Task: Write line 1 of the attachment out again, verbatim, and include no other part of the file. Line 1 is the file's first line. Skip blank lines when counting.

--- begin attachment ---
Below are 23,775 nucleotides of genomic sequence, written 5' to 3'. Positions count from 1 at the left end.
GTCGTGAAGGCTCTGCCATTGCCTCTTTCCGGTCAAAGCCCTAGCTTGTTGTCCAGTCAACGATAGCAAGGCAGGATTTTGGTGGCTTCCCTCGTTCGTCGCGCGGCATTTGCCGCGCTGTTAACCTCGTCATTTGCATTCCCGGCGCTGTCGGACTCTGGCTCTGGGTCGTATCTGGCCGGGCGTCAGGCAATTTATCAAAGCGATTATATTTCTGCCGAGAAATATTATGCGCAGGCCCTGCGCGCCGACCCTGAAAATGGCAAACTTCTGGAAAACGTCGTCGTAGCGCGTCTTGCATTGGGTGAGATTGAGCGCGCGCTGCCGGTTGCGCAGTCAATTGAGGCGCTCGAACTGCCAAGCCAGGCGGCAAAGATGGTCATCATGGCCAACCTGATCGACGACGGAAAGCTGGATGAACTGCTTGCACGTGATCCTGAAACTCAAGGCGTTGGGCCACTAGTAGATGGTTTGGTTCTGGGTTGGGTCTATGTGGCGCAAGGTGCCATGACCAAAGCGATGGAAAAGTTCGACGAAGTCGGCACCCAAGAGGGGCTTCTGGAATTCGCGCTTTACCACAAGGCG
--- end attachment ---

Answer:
Below are 23,775 nucleotides of genomic sequence, written 5' to 3'. Positions count from 1 at the left end.